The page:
Lactate dehydrogenase isozyme patterns during the development of milkfish, (Chanos chanos (Forskal)) PD Requintina, LM Engle & LV Benitez -
Kalikasan, The Philippine Journal of Biology, 1981 - University of the Philippines at Los BañosPolyacrylamide disc gel electrophoresis was done to determine the lactate dehydrogenase (LDH) isozyme patterns for fry (5-3 mg), fingerling (6-12 g), pond-size (150-250 g) and adult (6-9 kg) milkfish. The patterns were tissue specific; the different tissues examined, viz., eye, liver, heart, and skeletal muscle had different expressions of LDH isozymes. The resolved patterns appeared to be products of LDH gene loci A, B, and C. Subunits A and B were present in all tissues. A4 and B4 were predominant in skeletal and heart muscle, respectively; the two associated non-randomly in vivo and formed only the heteropolymers A3B and AB3. A liver band, L4, was most conspicuous in the fingerling, pond-size, and adult; it was assumed to be coded by locus C. A negatively charged band, X4, was detected in fully developed ovary and in fry homogenized as whole individuals, but it could not be resolved in tissues of fingerling. Six-mo old stunts and 3-mo old fingerlings had similar LDH patterns for all tissues examined. The patterns for 11-mo old stunts and fingerlings also were similar but the one for the eye of the former was the same pattern resolved for the eye of adults. There was no change in the LDH isozyme patterns of milk fish stunted for 6 mo under different salinity levels (0-5, 15-20, 32-35 ppt).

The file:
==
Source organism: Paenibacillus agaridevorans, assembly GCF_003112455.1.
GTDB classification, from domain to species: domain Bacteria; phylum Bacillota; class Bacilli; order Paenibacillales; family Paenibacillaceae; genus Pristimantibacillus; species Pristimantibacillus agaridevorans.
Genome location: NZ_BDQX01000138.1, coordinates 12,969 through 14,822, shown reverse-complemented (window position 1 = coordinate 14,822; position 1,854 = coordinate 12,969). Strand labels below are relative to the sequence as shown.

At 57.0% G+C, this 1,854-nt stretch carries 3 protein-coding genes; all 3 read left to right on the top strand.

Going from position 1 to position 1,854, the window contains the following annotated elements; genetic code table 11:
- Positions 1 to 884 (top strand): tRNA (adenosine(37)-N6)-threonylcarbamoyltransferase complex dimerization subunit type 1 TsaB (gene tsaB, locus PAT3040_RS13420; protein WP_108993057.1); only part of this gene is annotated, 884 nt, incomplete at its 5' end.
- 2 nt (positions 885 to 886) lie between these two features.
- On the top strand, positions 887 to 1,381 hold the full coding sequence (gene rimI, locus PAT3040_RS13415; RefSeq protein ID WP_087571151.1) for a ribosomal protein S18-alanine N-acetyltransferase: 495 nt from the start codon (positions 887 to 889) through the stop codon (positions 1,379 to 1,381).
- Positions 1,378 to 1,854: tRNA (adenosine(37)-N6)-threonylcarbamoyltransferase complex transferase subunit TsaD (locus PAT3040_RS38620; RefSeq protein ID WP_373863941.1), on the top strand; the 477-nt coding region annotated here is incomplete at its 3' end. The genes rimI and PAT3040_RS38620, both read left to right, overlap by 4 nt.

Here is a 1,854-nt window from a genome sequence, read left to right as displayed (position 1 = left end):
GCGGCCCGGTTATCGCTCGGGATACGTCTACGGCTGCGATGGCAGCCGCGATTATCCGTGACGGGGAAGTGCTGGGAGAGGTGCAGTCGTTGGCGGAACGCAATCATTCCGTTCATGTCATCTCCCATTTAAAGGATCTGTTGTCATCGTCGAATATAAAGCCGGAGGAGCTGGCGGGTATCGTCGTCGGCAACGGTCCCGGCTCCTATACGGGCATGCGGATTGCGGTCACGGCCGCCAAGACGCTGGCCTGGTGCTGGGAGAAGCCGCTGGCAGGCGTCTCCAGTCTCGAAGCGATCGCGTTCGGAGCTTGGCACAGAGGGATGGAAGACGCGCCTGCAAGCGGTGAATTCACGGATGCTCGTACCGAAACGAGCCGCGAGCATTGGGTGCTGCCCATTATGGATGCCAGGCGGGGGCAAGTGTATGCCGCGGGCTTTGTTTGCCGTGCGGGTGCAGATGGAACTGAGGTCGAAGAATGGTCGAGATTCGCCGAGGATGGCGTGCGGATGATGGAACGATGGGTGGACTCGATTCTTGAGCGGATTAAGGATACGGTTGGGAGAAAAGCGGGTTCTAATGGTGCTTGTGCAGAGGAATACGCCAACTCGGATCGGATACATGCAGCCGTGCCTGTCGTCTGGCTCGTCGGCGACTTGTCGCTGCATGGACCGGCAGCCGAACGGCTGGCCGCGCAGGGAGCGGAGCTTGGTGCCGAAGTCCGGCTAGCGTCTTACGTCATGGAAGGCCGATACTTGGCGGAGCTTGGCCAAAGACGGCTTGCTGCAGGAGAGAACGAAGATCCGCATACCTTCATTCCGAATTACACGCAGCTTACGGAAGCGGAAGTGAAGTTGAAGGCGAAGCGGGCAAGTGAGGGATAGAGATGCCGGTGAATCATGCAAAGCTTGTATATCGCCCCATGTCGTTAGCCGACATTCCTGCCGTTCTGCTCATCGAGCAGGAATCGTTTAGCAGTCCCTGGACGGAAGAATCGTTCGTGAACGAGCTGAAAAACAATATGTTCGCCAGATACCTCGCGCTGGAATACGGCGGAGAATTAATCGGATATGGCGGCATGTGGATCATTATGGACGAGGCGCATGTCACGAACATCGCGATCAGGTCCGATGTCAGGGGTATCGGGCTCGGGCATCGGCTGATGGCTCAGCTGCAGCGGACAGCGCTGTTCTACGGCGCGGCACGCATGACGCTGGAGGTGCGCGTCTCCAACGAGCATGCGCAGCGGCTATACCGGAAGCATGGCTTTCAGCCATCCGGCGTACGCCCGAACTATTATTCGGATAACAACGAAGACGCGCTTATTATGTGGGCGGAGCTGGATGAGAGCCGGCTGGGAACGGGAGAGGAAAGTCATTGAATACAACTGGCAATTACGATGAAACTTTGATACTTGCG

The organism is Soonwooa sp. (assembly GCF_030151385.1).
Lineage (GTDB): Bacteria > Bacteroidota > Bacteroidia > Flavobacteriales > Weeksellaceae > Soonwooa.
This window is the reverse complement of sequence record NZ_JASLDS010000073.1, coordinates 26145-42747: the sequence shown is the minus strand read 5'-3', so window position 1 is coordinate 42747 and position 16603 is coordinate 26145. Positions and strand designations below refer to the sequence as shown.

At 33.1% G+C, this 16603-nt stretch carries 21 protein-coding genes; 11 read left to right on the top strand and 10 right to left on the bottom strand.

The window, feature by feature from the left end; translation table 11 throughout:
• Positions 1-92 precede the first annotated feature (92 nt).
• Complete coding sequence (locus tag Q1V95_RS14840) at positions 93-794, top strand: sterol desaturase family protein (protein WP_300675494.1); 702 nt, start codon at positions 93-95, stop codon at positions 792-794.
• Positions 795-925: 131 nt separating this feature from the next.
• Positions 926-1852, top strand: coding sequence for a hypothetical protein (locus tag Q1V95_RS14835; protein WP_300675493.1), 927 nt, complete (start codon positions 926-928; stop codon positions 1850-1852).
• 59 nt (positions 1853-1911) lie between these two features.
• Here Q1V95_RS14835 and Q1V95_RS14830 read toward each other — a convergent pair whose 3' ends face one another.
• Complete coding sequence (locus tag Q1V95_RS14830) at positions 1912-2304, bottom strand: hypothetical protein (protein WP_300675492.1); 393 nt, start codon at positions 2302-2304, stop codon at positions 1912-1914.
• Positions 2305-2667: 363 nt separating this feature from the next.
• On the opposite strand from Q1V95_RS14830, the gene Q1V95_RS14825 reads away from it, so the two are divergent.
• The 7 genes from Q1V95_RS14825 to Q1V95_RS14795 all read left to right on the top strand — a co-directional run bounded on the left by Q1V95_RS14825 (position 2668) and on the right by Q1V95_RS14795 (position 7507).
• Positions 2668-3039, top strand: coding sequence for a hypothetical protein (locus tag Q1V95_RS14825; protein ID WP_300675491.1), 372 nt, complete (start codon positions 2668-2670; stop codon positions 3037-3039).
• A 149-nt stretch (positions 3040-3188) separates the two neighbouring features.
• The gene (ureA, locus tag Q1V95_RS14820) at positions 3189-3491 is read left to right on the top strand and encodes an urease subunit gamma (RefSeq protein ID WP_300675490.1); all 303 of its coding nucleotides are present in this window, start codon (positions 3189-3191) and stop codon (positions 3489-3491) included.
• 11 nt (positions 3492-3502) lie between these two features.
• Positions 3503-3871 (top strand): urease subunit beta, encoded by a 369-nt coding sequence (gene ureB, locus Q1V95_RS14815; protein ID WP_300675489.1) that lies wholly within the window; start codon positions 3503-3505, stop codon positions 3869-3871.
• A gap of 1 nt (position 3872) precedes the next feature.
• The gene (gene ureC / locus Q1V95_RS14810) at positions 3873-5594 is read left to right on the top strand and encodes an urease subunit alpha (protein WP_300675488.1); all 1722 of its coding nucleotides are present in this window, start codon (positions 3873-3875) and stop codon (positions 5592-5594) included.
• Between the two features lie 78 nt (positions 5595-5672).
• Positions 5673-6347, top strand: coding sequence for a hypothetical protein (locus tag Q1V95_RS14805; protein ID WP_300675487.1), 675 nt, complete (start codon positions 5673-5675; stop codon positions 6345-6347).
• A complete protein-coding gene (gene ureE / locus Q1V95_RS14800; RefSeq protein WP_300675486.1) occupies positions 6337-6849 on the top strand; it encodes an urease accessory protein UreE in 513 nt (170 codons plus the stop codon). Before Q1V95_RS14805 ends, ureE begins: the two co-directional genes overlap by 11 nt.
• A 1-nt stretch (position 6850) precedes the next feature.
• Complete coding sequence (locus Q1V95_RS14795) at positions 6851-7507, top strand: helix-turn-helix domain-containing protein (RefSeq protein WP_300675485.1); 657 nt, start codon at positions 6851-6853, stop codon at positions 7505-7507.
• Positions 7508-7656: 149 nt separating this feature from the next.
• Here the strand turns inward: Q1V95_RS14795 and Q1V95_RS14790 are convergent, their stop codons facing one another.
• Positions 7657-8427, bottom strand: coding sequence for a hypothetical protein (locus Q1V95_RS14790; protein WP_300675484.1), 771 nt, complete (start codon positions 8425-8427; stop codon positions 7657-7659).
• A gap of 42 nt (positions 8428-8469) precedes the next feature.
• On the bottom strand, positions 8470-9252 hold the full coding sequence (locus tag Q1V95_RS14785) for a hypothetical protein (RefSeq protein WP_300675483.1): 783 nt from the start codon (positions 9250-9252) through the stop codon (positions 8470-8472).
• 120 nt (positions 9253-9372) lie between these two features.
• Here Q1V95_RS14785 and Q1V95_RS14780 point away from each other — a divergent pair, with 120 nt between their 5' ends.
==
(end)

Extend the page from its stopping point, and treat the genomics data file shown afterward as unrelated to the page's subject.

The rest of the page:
Conference paperMN Duray - In CT Villegas, MT Castaños & RB Lacierda (Eds.), Proceedings of the Aquaculture Workshop for SEAFDEC/AQD Training Alumni, 8-11 September 1992, Iloilo, Philippines, 1993 - Aquaculture Department, Southeast Asian Fisheries Development CenterThe recent glut in the world market for shrimp dealt a heavy blow to the aquaculture industry. It is thus apparent that fish farmers should not depend on only a single species for culture. The popularity and market demand for grouper, sea bass, and snapper make them obvious choices as alternative culture species. On the other hand, milkfish and rabbitfish are cheaper sources of protein and they already contribute substantially to fish production from aquaculture--56.2% from milkfish for example (Rabanal 1988). However, culture and production of marine fishes are hindered by the unpredictable and seasonal seed supply. Research on larviculture at SEAFDEC/AQD are geared towards hatchery production of fry to augment supply from the wild.